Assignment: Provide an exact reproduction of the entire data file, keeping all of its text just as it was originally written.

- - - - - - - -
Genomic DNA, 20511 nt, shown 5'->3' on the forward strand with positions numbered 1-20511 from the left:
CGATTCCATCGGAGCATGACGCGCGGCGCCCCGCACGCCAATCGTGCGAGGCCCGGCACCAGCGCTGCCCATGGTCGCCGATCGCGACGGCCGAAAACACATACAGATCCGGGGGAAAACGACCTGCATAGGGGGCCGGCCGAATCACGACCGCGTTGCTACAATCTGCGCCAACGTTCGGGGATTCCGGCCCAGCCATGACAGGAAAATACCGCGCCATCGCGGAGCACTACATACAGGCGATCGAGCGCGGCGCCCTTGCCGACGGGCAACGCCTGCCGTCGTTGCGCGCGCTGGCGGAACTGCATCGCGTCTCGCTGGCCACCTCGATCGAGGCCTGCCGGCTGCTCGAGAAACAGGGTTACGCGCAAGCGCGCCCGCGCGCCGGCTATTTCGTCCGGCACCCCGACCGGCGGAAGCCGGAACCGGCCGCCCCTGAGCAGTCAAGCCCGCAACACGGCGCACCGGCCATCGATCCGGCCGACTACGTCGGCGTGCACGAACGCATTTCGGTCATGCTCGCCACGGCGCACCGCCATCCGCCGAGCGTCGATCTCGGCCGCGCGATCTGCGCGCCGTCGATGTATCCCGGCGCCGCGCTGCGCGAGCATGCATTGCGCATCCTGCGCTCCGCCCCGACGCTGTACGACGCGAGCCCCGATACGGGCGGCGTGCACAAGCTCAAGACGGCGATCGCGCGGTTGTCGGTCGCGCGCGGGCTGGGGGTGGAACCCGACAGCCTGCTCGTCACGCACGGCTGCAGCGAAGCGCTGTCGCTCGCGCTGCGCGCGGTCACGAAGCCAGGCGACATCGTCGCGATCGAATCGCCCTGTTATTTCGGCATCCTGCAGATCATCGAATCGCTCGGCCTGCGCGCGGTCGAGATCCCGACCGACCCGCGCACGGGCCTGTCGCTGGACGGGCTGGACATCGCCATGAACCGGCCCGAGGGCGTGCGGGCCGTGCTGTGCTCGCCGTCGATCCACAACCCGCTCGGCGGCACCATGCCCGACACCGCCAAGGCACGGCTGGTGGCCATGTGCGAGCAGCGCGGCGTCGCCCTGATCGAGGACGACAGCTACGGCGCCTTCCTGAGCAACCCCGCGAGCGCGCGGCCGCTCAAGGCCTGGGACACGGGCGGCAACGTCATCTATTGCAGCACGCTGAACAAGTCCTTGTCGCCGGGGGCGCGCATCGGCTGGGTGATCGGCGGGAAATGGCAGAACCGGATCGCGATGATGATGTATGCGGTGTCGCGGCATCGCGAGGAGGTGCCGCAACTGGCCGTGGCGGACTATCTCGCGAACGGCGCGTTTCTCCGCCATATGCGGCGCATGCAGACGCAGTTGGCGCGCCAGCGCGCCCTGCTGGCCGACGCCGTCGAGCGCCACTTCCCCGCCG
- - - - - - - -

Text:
Genomic DNA, 20511 nt, shown 5'->3' on the forward strand with positions numbered 1-20511 from the left:
CGATTCCATCGGAGCATGACGCGCGGCGCCCCGCACGCCAATCGTGCGAGGCCCGGCACCAGCGCTGCCCATGGTCGCCGATCGCGACGGCCGAAAACACATACAGATCCGGGGGAAAACGACCTGCATAGGGGGCCGGCCGAATCACGACCGCGTTGCTACAATCTGCGCCAACGTTCGGGGATTCCGGCCCAGCCATGACAGGAAAATACCGCGCCATCGCGGAGCACTACATACAGGCGATCGAGCGCGGCGCCCTTGCCGACGGGCAACGCCTGCCGTCGTTGCGCGCGCTGGCGGAACTGCATCGCGTCTCGCTGGCCACCTCGATCGAGGCCTGCCGGCTGCTCGAGAAACAGGGTTACGCGCAAGCGCGCCCGCGCGCCGGCTATTTCGTCCGGCACCCCGACCGGCGGAAGCCGGAACCGGCCGCCCCTGAGCAGTCAAGCCCGCAACACGGCGCACCGGCCATCGATCCGGCCGACTACGTCGGCGTGCACGAACGCATTTCGGTCATGCTCGCCACGGCGCACCGCCATCCGCCGAGCGTCGATCTCGGCCGCGCGATCTGCGCGCCGTCGATGTATCCCGGCGCCGCGCTGCGCGAGCATGCATTGCGCATCCTGCGCTCCGCCCCGACGCTGTACGACGCGAGCCCCGATACGGGCGGCGTGCACAAGCTCAAGACGGCGATCGCGCGGTTGTCGGTCGCGCGCGGGCTGGGGGTGGAACCCGACAGCCTGCTCGTCACGCACGGCTGCAGCGAAGCGCTGTCGCTCGCGCTGCGCGCGGTCACGAAGCCAGGCGACATCGTCGCGATCGAATCGCCCTGTTATTTCGGCATCCTGCAGATCATCGAATCGCTCGGCCTGCGCGCGGTCGAGATCCCGACCGACCCGCGCACGGGCCTGTCGCTGGACGGGCTGGACATCGCCATGAACCGGCCCGAGGGCGTGCGGGCCGTGCTGTGCTCGCCGTCGATCCACAACCCGCTCGGCGGCACCATGCCCGACACCGCCAAGGCACGGCTGGTGGCCATGTGCGAGCAGCGCGGCGTCGCCCTGATCGAGGACGACAGCTACGGCGCCTTCCTGAGCAACCCCGCGAGCGCGCGGCCGCTCAAGGCCTGGGACACGGGCGGCAACGTCATCTATTGCAGCACGCTGAACAAGTCCTTGTCGCCGGGGGCGCGCATCGGCTGGGTGATCGGCGGGAAATGGCAGAACCGGATCGCGATGATGATGTATGCGGTGTCGCGGCATCGCGAGGAGGTGCCGCAACTGGCCGTGGCGGACTATCTCGCGAACGGCGCGTTTCTCCGCCATATGCGGCGCATGCAGACGCAGTTGGCGCGCCAGCGCGCCCTGCTGGCCGACGCCGTCGAGCGCCACTTCCCCGCCG